That’s the mentality behind Doña Ana County Clerk Lynn Ellins issuing same-sex marriage licenses – he says he believes state laws that have prohibited the practice are unconstitutional. It mirrors the mentality of 30 of the state’s 33 county sheriffs who earlier this year were reported to have vowed to support the Second Amendment over proposed legislation banning certain weapons because they are under oath to support the U.S. Constitution. Ellins says, “I decided it was time to move forward because it’s still going to be a while before it’s going to be decided (in court). I decided it’s time to stop waiting.”
So why, exactly, does he or almost all of the state’s sheriffs think we have three branches of government? Hint: It’s to ensure laws are properly and thoroughly vetted and interpreted.
The American Civil Liberties Union of New Mexico, which is representing two same-sex couples denied marriage licenses in Bernalillo County, believes in working within the system. Legal Director Laura Schauer Ives says, “We understand the urgency same-sex couples in New Mexico feel to get married. At the same time, we want to be sure that same-sex couples understand that we will not have certainty until our state courts have the opportunity to weigh in on the issue.”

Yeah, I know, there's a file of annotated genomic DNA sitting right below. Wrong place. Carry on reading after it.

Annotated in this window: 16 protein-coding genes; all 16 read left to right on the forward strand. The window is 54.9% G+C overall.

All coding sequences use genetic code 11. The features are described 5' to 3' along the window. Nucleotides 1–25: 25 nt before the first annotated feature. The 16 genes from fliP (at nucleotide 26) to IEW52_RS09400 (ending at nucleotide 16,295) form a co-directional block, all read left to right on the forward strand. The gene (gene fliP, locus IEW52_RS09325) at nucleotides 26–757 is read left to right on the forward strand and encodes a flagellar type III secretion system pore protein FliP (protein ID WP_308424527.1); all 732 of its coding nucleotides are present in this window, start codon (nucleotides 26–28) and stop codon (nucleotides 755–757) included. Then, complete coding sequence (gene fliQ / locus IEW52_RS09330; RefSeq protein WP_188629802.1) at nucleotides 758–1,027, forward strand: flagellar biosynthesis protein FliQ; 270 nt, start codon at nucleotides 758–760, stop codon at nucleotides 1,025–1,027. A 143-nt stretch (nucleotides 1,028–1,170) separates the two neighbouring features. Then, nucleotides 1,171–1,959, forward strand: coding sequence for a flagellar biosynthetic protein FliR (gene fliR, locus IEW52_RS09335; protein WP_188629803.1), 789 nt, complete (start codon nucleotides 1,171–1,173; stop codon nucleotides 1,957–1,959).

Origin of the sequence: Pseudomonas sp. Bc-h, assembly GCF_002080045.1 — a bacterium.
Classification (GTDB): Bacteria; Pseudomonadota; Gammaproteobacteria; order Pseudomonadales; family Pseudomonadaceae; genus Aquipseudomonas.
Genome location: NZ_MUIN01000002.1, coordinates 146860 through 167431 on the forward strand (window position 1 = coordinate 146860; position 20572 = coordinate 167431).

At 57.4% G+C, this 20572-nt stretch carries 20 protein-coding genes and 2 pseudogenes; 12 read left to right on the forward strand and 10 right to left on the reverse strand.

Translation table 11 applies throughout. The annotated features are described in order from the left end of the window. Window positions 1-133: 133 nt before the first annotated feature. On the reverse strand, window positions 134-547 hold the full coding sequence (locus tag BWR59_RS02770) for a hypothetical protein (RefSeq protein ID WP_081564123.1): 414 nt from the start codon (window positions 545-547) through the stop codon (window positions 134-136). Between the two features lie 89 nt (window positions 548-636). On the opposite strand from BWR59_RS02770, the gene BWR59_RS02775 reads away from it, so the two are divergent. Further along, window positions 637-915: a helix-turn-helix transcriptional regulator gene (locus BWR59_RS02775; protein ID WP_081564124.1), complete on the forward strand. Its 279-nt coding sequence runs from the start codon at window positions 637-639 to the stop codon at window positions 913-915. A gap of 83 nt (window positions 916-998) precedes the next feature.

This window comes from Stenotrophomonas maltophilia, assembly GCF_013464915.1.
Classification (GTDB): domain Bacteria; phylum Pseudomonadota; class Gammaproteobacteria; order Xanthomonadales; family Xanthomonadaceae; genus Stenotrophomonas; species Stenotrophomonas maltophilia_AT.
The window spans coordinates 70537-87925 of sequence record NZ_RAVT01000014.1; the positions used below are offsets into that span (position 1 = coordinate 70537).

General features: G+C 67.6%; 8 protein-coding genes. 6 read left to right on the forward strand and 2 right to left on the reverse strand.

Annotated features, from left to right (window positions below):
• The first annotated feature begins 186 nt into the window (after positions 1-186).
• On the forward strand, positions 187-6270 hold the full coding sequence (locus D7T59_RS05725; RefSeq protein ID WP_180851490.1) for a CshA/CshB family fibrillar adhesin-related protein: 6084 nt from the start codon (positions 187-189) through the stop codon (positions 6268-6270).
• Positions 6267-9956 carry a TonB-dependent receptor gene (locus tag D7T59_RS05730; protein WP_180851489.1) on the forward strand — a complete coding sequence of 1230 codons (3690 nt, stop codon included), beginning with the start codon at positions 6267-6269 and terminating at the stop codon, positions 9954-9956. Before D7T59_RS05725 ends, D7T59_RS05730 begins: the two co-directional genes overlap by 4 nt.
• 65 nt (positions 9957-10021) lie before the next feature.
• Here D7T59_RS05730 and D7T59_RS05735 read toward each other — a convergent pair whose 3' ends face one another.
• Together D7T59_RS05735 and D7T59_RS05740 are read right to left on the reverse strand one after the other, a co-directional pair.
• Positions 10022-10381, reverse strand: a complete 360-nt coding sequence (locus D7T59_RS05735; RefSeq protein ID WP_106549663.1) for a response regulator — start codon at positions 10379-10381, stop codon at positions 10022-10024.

Or, the Legislature could also address the issue either by statute or constitutional amendment.
Attorney General Gary King has advised county clerks to wait until state courts address the constitutionality of New Mexico same-sex marriage prohibitions. He has said he believes the state Supreme Court would rule those are unconstitutional. Justices have said the gay marriage issue should be pursued in a lower court where it is fully briefed and argued before coming to the high court – whose job it is to interpret statute and constitution.
And while King is giving Ellins his tacit blessing under the theory that using the weight of his office to halt same-sex licenses would be defending an unconstitutional law, in fact it could get a precedent-setting court decision on the law that much sooner.
And it would be a decision that holds up in law and in court – not one made outside the legislative, executive and judicial branches by a county clerk.
If that’s how we’re going to do it, we don’t need a judicial system.
This editorial first appeared in the Albuquerque Journal. It was written by members of the editorial board and is unsigned as it represents the opinion of the newspaper rather than the writers.